|An interesting sidelight of collecting Roman antoniniani was mentioned briefly on an earlier page on this site. The identification of joint Emperors Diocletian and Maximianus with the gods (respectively) Jupiter and Hercules was documented by a strange series of silvered antoniniani from the mint at Siscia. The mint was divided into only three workshops using Greek numerals A, B and G. In addition to the numeral, each workshop added one third of the name of the appropriate god (I have not seen error coins using Jupiter with a portrait of Maximianus, for example). To explain how this works, we will examine a few examples of coins from this series.
Our first example was struck by the first workshop as shown by the A placed in the left field of the reverse. In exergue, we see the XXI refering to the 20:1 copper/silver alloy used for these coins and the letters HP which is the 'code' that identifies this coin an example of the series. The name of Hercules spelled in Greek letters (but not translated into the Greek Herakles) is HRKOULI; the first third of the name, therefore, produced the code HP. Of the three coins of Maximianus shown here, this seems to be the latest style. The Emperor is shown with the thick 'bull' neck that became standard on the post reform folles. The coded coins were issued over a period of several issues as we will see when we examine the other samples.
The second workshop is designated by a Greek numeral B. Our example coin positions the B in exergue just left of the XXI and the code letters to the right. The second third of our word reads KOY. Lacking the patina of our first example, this coin shows more clearly the reverse scene. On the left, the Emperor wearing military garb and laurel wreath holds a long spear and pours a libation on a small altar. On the right, Hercules, nude, leans on his club and pours a similar sacrifice. The scene is the same on all three coins but the thick patina on the first coin obscures the fact that each figure holds his own patera.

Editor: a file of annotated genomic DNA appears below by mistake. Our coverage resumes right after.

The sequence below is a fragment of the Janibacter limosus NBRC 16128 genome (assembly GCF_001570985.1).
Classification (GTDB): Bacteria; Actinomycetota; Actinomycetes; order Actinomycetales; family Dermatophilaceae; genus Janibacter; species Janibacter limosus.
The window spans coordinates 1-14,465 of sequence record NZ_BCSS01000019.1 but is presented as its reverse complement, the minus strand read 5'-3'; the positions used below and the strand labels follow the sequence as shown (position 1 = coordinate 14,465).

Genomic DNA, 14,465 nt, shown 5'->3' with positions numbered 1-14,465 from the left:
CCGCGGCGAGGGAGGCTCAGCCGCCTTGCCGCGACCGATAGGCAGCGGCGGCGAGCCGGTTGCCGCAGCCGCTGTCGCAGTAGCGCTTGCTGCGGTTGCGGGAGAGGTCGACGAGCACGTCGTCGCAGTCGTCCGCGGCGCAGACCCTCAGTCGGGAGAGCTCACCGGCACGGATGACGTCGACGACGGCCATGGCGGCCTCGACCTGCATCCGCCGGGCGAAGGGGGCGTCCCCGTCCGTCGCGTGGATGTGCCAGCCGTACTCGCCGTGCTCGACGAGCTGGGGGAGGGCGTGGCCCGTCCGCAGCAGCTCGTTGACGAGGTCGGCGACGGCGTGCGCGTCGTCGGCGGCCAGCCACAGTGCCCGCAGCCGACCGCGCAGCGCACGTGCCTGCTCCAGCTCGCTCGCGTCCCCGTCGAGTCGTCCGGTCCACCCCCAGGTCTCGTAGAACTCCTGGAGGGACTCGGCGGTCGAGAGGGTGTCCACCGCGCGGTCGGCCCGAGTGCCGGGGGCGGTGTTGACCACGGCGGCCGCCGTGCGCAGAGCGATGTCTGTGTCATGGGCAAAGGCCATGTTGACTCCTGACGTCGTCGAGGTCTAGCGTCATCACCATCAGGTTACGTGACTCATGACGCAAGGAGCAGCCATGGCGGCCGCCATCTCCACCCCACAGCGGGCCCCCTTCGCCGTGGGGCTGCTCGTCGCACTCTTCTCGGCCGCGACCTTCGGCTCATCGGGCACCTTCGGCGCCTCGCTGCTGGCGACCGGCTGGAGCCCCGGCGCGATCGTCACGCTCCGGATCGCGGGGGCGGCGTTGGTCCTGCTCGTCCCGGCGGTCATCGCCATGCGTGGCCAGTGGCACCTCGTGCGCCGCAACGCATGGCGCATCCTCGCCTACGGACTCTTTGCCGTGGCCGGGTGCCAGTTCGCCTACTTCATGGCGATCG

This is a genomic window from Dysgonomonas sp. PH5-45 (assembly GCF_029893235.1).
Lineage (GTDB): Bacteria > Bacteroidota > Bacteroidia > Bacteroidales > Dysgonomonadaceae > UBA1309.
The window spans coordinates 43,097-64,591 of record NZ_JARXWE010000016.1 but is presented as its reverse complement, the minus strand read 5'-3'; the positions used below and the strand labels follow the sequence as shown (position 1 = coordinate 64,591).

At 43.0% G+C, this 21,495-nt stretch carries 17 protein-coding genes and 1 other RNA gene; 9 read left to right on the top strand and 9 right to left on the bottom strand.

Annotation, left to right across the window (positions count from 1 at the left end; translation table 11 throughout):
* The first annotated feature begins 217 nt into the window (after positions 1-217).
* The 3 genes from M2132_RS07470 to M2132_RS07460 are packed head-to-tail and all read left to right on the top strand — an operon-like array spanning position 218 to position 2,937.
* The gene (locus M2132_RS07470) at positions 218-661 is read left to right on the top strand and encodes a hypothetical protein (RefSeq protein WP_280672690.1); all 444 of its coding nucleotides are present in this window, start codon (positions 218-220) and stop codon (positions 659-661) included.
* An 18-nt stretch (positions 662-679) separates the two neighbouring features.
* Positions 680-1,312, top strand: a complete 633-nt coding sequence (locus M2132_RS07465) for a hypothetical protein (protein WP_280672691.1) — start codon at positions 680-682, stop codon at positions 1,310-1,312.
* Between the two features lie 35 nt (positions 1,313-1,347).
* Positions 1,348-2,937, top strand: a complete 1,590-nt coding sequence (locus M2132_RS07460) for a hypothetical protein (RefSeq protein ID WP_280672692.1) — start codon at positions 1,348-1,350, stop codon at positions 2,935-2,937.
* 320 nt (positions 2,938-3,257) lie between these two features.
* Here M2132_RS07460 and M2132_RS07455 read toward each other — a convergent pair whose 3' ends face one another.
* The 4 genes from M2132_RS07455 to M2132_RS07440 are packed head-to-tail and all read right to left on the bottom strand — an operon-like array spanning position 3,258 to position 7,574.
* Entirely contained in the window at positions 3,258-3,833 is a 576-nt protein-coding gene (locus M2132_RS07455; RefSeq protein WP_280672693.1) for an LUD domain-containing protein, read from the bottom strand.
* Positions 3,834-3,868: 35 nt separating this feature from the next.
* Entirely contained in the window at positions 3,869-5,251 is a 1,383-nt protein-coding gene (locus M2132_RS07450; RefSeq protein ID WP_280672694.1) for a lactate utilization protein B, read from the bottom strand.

The third workshop places the numeral G after the XXI and before the final third of the code word LI. Making things easier to read are the dots separating the sections of the mark. Surrounding the scene is the legend CONSERVATOR AVGG crediting the god with 'saving' the joint Emperors. All of the coded series coins bear this reverse type. The obverse IMPerator Caesar Marcus Aurelius VALerius MAXIMIANVS Pius Felix AVGustus is shown on the last two of our examples while the first legend lacks Felix. Both legends are found from each workshop. RIC lists the coins as dating to 289-290 AD but I can offer no evidence other than all antoniniani date to the pre currency reform period c. 286-296 AD. All are credited to the mint at Siscia. .
Coins of Diocletian from this series are similar except the nude god shown is Jupiter and the code word is IOBI. Again the name is expressed in Greek letters but not translated into the Greek (Zeus). The short word resulted in the first two workshops' share of the code being only one letter. Our one example of this series is the final part showing G before the XXI and BI following. Again dots separate the sections. As with the Maximianus series, workshop letter placement is found in three positions. I regret that my file of images does not include the other two positions which would combine XXI.I and XXI.O with some position of A and B respectively.
Why? I simply do not know. Certainly this was part of the policy to identify the Emperors with the two gods. Perhaps the coding was part of a secret mark system to foil counterfeiters but it seems more likely that there was a mystical meaning intended that is hard for modern minds to understand. A good question, to me, is how many people who spent these coins had any idea of the meaning of those extra letters. By the time of these coins, the use of marked workshop numbers was decades old and probably understood by the man on the street. The need or desire to go beyond this in any form, let alone splitting Latin words spelled in Greek letters, is a question that will require more than a little contemplation or speculation. What do you think?
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(c) 1999 Doug Smith